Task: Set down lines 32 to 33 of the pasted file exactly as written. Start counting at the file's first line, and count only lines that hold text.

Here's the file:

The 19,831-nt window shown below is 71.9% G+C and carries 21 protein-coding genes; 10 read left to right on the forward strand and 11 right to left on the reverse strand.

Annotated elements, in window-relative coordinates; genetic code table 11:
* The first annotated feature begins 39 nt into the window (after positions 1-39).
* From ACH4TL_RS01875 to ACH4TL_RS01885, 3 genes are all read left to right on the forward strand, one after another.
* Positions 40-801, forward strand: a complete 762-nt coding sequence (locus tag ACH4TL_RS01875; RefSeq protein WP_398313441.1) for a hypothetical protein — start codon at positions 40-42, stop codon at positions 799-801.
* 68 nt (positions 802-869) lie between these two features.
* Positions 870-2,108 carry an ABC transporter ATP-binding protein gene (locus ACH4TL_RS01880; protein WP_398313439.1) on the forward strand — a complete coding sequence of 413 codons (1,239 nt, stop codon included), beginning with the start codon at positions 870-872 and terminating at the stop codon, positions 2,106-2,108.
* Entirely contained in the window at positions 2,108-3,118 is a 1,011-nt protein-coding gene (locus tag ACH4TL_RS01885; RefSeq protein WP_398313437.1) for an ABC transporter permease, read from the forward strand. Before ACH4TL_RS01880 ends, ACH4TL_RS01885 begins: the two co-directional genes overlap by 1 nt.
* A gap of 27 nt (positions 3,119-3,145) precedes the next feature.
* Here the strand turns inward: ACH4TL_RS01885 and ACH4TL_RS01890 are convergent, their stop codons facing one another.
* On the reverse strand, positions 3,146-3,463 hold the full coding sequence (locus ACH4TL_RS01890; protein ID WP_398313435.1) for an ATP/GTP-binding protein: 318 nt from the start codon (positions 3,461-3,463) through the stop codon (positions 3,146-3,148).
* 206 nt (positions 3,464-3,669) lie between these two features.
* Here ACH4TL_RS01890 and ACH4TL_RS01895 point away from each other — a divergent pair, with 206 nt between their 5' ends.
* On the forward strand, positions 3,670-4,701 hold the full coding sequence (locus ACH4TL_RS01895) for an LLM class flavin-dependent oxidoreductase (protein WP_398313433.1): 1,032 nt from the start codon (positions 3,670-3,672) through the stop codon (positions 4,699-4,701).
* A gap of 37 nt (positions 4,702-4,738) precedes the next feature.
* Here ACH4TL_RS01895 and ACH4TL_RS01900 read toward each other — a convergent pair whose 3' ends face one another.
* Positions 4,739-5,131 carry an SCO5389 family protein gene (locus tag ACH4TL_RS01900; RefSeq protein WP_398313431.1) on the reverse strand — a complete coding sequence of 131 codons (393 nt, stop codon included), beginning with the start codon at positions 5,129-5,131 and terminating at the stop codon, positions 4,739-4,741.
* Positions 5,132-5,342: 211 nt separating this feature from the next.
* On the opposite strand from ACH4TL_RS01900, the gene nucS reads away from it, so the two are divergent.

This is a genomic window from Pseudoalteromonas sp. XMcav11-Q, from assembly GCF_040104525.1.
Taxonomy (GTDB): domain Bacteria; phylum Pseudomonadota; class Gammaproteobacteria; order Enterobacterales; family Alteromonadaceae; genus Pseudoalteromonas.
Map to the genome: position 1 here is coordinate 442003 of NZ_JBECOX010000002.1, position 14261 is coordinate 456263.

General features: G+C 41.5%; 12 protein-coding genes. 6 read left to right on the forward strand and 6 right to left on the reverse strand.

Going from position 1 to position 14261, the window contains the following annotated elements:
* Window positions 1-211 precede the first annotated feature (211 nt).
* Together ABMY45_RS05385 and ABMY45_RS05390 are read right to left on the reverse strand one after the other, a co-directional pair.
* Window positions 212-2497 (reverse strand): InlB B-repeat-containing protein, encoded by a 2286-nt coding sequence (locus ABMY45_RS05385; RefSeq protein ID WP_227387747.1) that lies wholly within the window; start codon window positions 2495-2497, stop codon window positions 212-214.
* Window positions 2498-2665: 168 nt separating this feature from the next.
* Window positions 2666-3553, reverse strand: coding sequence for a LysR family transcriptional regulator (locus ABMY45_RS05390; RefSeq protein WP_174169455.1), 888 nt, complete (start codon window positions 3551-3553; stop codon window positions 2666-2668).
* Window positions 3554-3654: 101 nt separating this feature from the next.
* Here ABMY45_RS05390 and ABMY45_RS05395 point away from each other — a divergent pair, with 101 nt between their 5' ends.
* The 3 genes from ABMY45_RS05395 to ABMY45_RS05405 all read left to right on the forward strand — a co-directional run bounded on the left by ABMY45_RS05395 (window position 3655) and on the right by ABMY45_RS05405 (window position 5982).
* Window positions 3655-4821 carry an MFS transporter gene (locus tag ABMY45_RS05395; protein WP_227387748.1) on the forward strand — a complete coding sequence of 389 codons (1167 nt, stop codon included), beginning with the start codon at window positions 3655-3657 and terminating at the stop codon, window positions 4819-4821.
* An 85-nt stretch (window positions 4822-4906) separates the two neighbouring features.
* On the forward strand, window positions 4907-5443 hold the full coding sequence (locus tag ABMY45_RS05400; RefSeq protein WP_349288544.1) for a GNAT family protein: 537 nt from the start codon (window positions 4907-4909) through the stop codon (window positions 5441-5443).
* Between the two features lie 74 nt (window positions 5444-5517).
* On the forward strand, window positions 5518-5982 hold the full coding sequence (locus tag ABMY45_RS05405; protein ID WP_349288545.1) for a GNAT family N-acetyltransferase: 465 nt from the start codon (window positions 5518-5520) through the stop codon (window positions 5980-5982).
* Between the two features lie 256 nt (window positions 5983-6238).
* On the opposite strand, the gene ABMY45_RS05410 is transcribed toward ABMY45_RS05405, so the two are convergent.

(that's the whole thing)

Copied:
* The 3 genes from ABMY45_RS05395 to ABMY45_RS05405 all read left to right on the forward strand — a co-directional run bounded on the left by ABMY45_RS05395 (window position 3655) and on the right by ABMY45_RS05405 (window position 5982).
* Window positions 3655-4821 carry an MFS transporter gene (locus tag ABMY45_RS05395; protein WP_227387748.1) on the forward strand — a complete coding sequence of 389 codons (1167 nt, stop codon included), beginning with the start codon at window positions 3655-3657 and terminating at the stop codon, window positions 4819-4821.